PHOENIX — It's back to school for some students at Isaac E. Imes Elementary in Glendale. This week it’s the start of hybrid learning.
“To have them back brings us joy,” says Mike Barragan, the Assistant Superintendent for Finance and Auxiliary Service for the Glendale Elementary School District. Barragan’s team is responsible for making sure the schools are safe for students and staff.
“Everything we’ve done related to COVID has been on our own,” Barragan says. “Using some of the federal dollars that are being made available to address those various needs.”
Unlike some districts, Glendale Elementary chose not to rely on the state’s School Facilities Board to help pay for its air filters, and PPE, which can be expensive, as it prepared to re-open schools during the pandemic.
In 2017, Glendale Elementary School District joined a lawsuit against the state because Arizona was not adequately funding capital projects for public schools. The Arizona School Facilities Board is supposed to inspect schools every five years and provide financial assistance when necessary, to help pay for big ticket items like roofs and ventilation systems.
“Our experience has been it’s a bureaucratic process it’s not efficient and it’s not timely,” Barragan says.
A June 2019, a state auditor report found the School Facilities Board did not have proper systems to monitor projects and make timely payment to school districts. In some cases, the bureaucracy led to cost overruns and safety issues at schools.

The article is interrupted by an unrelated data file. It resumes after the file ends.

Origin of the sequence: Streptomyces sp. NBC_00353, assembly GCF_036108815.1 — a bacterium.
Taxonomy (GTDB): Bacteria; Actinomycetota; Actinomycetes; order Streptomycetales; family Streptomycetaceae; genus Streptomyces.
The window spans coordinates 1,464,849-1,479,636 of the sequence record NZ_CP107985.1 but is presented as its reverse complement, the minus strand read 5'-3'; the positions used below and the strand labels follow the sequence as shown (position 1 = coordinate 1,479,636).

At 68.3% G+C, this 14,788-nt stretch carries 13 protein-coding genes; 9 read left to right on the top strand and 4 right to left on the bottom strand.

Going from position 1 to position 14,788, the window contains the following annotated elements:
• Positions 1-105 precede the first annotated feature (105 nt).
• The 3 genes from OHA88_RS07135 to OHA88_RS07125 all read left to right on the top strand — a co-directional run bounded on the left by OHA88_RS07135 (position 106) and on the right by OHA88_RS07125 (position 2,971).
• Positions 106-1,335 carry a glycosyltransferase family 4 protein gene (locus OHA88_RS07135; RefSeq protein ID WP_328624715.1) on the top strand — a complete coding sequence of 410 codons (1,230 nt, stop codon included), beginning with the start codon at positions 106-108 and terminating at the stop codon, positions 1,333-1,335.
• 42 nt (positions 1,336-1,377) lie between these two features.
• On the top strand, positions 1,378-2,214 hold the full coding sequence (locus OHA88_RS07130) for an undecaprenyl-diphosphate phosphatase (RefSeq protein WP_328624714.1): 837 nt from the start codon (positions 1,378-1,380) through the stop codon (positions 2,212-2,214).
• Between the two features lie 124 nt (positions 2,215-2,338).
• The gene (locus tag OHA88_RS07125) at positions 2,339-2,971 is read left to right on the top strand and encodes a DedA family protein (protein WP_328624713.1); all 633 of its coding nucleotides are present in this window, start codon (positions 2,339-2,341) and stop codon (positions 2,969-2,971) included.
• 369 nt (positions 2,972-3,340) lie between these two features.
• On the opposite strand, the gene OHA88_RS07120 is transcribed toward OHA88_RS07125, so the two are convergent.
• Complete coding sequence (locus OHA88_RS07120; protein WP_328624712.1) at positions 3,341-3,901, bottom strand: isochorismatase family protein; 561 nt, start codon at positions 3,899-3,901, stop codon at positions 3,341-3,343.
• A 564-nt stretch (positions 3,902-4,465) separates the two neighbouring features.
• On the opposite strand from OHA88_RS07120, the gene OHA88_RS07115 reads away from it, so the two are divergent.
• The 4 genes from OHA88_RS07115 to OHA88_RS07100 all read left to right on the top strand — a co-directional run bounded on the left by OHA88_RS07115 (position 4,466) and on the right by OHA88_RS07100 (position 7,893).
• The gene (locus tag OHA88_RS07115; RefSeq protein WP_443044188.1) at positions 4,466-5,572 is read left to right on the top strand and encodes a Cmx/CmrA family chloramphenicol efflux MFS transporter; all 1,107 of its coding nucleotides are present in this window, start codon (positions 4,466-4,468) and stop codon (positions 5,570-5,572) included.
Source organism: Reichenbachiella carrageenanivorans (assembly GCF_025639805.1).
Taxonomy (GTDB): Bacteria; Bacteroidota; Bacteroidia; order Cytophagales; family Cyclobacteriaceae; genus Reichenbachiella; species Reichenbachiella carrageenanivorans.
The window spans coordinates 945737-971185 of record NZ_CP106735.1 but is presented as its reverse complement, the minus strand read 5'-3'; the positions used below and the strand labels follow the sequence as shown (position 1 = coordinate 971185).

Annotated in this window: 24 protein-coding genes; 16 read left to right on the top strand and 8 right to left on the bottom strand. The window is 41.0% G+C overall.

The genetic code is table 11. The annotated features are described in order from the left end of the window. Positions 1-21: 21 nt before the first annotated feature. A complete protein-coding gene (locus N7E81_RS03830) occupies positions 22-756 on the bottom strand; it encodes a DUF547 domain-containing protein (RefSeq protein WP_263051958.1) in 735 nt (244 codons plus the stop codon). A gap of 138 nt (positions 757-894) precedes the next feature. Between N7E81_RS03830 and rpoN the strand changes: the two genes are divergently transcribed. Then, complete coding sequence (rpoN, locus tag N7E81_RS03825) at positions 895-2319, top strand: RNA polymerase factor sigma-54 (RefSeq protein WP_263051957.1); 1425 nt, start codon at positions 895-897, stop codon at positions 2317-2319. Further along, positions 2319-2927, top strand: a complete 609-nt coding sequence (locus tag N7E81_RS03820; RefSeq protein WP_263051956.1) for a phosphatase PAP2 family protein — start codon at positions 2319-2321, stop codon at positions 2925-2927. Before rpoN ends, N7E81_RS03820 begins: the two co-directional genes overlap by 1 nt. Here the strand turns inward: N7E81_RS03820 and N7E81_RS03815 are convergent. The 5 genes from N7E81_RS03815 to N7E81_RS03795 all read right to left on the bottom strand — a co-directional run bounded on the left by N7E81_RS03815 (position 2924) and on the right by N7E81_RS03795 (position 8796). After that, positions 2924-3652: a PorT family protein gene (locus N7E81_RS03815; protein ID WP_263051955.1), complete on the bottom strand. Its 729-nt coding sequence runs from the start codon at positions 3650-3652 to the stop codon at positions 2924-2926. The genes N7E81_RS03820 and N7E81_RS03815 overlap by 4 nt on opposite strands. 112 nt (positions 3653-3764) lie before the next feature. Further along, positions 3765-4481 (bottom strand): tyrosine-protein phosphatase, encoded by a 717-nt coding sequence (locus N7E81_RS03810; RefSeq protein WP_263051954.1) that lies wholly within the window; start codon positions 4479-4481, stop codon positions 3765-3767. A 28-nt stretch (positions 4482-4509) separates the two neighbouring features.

“The School Facilities Board is supposed to have this expertise to go out and inspect and in the times they actually go out and inspect they have found problems with many things including air quality,” Daniel Adelman with the Arizona Center for Law in the Public Interest says.
But Adelman says that rarely happens now. The School Facilities Board says it hasn’t inspected a school since the pandemic shutdown Arizona in March. Adelman believes there have been little if any school inspections for years. “Rather than expanding their mission, they are basically doing zero inspections now. It’s been going on that way for a number of years.”
But the Schools Facilities Board says there have been improvements since Andy Tobin, the Director of Arizona’s Department of Administration assumed control.
Since March, SFB says it has approved funding for 550 projects at a cost of $70,069,599. That includes 284 projects, $7.4 million in funding, related to school ventilation systems. 159 of those projects were fast-tracked.
The School Facilities Board has not returned to inspecting school buildings. But the board is working on developing a virtual inspection system. No date on when that would happen. Or how reliable it will be.